When I first started using Blender procedural materials, I wondered how to get more than one material onto an object. In other systems I’d used, there was the idea of a “material map,” which was a grayscale image that defined where to put different colors or materials. For example, an image like this:

…could be applied to a shape with different materials assigned to each gray value, resulting in something neat like this:

However, to my chagrin, Blender doesn’t seem to have anything like this, at least not an obvious node type. Well, good news, and SPOILER ALERT: I created this image using Blender and the above map. But how?

Many nodes have a ‘Fac’ value, which stands for ‘Factor.’ It’s a value from 0 to 1 that allows you to control the output of the node. For example, the MixRGB node lets you mix colors:

…where a Fac of 0.5 is exactly a half-and-half mix of the two colors. A smaller value (like 0.25) mixes more of the first color,

…and of course a higher value mixes more of the second color:

This is pretty basic, of course. The part where it becomes powerful is that you can put any sort of value from 0 to 1 into that input. Any black and white image will send through a value from 0 to 1, where 0 is black and 1 is white. So if we put a black-and-white checkerboard into that Fac, we actually get a red and blue checkerboard:

This is because the white squares are actually a value of <1, 1, 1> and the black squares are <0, 0, 0>, which is just like setting the MixRGB Fac to 1 or 0, and therefore full blue or full red. If you don’t use white and black you can get also get any mix of the two colors, like if we use the .25 and .75 from above:

You can probably see where we’re going with this. I did say above that you can use* any* black-and-white or grayscale image as the input. If we swap in the image from the beginning of the post, we get this:

Cool, it does exactly what we’d expect. The black parts are completely red, the white parts are completely blue, and the shades of gray are different shades of purple.

So what if we wanted that dot in the middle to be yellow? We only have two colors to work with. Hmmm…

Well, since this post is about Mixing, we can add another Mix node with yellow, but then that’s not what we want. We need to figure out what Fac should be:

Math is usually the answer. In this case, I know that the center circle has a value of 0.5, so we could use that information. Add a math node and set it to “Less Than” and a value of 0.5, and connect that to Fac. “Less Than” returns either 0 or 1, with 0 = Greater Than, and 1 = Less Than. If the value is greater than 0.5, we’ll get 0, which uses the top Mix node color. Since we’re piping the red/blue mix into that color, we should see the red/blue mix for everything with a lightness greater than 0.5. Let’s see:

Nice, the center dot is now yellow! However, the edges of the cube are also yellow, which we didn’t want. The edges were black, and black is less than 0.5 so it came out yellow. What we *really* want, then, is values that are less than 0.5, and greater than 0.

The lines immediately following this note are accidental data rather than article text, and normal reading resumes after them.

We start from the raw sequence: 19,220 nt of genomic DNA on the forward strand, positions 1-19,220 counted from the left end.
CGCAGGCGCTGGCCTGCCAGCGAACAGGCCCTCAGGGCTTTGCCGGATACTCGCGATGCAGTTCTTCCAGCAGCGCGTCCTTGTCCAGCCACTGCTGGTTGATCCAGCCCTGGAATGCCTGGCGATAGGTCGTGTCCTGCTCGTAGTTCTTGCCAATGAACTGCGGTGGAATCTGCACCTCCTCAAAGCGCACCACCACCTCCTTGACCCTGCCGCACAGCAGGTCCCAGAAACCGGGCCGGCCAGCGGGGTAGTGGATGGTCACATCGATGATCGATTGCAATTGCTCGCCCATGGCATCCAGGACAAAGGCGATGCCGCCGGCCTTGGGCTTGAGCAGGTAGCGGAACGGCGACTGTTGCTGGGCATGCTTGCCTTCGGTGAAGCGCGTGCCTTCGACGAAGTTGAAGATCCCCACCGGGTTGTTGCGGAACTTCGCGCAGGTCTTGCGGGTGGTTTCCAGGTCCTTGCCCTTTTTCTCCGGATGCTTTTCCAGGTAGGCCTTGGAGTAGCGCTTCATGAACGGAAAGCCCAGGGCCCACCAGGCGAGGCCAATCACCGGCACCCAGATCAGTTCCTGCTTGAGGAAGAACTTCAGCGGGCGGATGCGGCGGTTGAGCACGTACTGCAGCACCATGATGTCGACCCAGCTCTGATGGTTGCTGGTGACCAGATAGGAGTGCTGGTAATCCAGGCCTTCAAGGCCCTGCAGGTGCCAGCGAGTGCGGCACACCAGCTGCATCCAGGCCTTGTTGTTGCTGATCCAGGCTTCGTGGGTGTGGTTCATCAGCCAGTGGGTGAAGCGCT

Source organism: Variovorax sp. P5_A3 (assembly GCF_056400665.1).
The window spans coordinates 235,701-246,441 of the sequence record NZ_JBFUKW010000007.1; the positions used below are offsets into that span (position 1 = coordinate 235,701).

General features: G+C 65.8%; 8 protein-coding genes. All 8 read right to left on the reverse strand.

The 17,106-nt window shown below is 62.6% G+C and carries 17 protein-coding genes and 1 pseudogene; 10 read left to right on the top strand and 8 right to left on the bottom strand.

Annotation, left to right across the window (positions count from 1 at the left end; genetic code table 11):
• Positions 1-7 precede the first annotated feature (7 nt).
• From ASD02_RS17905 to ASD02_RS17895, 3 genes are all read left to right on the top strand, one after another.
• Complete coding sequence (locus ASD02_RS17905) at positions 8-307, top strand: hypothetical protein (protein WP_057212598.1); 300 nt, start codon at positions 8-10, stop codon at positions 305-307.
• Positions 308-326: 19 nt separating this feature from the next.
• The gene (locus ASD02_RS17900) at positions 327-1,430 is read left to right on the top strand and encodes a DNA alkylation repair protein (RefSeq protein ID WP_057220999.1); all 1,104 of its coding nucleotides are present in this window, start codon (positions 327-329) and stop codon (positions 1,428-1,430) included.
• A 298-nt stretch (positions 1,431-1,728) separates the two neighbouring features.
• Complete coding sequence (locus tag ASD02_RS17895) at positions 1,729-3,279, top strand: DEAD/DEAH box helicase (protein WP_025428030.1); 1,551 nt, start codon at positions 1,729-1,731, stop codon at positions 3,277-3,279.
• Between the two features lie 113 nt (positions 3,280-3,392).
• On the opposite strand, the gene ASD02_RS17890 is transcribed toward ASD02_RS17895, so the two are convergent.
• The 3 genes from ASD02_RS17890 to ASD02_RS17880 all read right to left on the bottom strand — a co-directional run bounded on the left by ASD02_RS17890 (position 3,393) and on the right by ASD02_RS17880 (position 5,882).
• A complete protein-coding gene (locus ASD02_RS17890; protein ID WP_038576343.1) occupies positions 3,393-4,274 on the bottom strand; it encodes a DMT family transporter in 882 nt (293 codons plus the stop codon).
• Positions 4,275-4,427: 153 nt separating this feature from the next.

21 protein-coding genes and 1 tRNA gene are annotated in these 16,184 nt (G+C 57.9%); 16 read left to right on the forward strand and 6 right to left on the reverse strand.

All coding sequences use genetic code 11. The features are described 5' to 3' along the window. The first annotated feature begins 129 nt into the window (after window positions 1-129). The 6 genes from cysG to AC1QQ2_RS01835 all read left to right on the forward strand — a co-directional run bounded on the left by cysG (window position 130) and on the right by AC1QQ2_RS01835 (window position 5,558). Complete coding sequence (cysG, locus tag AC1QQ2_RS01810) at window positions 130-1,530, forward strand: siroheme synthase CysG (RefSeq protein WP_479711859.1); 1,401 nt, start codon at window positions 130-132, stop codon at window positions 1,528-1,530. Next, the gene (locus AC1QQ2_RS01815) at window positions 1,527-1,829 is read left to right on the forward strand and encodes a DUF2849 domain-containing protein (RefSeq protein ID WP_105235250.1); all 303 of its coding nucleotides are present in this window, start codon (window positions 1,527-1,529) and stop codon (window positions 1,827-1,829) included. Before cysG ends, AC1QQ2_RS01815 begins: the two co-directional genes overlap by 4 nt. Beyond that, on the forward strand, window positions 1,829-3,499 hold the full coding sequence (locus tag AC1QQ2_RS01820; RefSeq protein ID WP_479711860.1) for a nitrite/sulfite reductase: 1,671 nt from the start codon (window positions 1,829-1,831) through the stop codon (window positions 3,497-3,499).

“Greater Than” works the same way as “Less Than,” returning a value of 0 or 1 for True or False. To combine these we can simply multiply them. If both are True, that is 1 x 1 = 1, and any other combination of True and False gives 0. Therefore if it’s Greater Than 0.0 *and* Less Than 0.5, we’ll always get a Fac value of 1, so it will use the bottom color, which is the yellow we want. And here it is:

Perfect! You can extend this to even more complexity if you like. For example, if we wanted to turn the inner square green, we could do change the top “Less Than” into “Less Than” 0.75, and add some more Mix and Math nodes:

Can you follow that?

If the value is greater than 0 and less than .75, choose the bottom color. The bottom color is a mix of yellow and green, and that color is determined by whether the value is less than 0.5. Given x, where 0 < x < 0.75, x < 0.5 becomes yellow, and x >= 0.5 becomes green.

However, if the value is equal to 0, or greater than .75, choose the top color. The top color is still a mix of red and blue, and in our particular image, the only colors outside that range are pure black and pure white. Pure white then maps to blue, and pure black maps to red.

Hope that isn’t too confusing. It can be complicated, but if you break it down step-by-step it will make sense. It is *critical* to know the color values in your image, otherwise it’ll be really difficult to know which values to put in your nodes. Since I made that image, I purposely chose the values I wanted.

And now for the grand finale…colors are great, but how about that cool glowy cube at the beginning? Well, all you have to do is replace all those MixRGB nodes with Mix Shader nodes, and replace the colors with shaders. Here’s the same node layout as above but using shaders:

Thanks for sticking it out to the end. I hope you learned something, and this gave you some new ideas about how to creatively bend the nodes to your will to get cool effects. Next time, I think I’ll use this technique to make procedural granite. Until then, keep Blending!